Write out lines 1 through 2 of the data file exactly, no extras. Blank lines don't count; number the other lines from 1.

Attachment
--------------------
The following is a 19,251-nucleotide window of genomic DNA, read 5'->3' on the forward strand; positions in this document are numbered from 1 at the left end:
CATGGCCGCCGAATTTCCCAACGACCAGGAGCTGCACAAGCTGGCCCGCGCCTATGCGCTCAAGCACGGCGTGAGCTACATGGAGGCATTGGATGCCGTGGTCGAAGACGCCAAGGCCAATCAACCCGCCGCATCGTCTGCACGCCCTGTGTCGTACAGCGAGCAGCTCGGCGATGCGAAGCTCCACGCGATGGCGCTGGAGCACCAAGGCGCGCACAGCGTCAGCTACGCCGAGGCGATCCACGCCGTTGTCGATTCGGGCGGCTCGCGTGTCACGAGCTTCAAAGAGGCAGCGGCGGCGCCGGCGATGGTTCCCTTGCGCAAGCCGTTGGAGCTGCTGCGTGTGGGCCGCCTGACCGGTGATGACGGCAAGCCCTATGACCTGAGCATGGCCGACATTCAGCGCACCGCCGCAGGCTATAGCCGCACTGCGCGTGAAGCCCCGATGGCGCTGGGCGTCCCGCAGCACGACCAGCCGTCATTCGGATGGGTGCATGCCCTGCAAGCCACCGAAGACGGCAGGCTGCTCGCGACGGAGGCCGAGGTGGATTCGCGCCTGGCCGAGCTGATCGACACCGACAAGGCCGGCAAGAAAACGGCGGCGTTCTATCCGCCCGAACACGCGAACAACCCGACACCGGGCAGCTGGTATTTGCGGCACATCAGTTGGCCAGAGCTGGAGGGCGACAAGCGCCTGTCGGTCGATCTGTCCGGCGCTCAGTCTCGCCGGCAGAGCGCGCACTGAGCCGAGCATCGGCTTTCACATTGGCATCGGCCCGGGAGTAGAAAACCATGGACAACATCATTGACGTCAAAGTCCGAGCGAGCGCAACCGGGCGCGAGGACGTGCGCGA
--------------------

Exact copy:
The following is a 19,251-nucleotide window of genomic DNA, read 5'->3' on the forward strand; positions in this document are numbered from 1 at the left end:
CATGGCCGCCGAATTTCCCAACGACCAGGAGCTGCACAAGCTGGCCCGCGCCTATGCGCTCAAGCACGGCGTGAGCTACATGGAGGCATTGGATGCCGTGGTCGAAGACGCCAAGGCCAATCAACCCGCCGCATCGTCTGCACGCCCTGTGTCGTACAGCGAGCAGCTCGGCGATGCGAAGCTCCACGCGATGGCGCTGGAGCACCAAGGCGCGCACAGCGTCAGCTACGCCGAGGCGATCCACGCCGTTGTCGATTCGGGCGGCTCGCGTGTCACGAGCTTCAAAGAGGCAGCGGCGGCGCCGGCGATGGTTCCCTTGCGCAAGCCGTTGGAGCTGCTGCGTGTGGGCCGCCTGACCGGTGATGACGGCAAGCCCTATGACCTGAGCATGGCCGACATTCAGCGCACCGCCGCAGGCTATAGCCGCACTGCGCGTGAAGCCCCGATGGCGCTGGGCGTCCCGCAGCACGACCAGCCGTCATTCGGATGGGTGCATGCCCTGCAAGCCACCGAAGACGGCAGGCTGCTCGCGACGGAGGCCGAGGTGGATTCGCGCCTGGCCGAGCTGATCGACACCGACAAGGCCGGCAAGAAAACGGCGGCGTTCTATCCGCCCGAACACGCGAACAACCCGACACCGGGCAGCTGGTATTTGCGGCACATCAGTTGGCCAGAGCTGGAGGGCGACAAGCGCCTGTCGGTCGATCTGTCCGGCGCTCAGTCTCGCCGGCAGAGCGCGCACTGAGCCGAGCATCGGCTTTCACATTGGCATCGGCCCGGGAGTAGAAAACCATGGACAACATCATTGACGTCAAAGTCCGAGCGAGCGCAACCGGGCGCGAGGACGTGCGCGA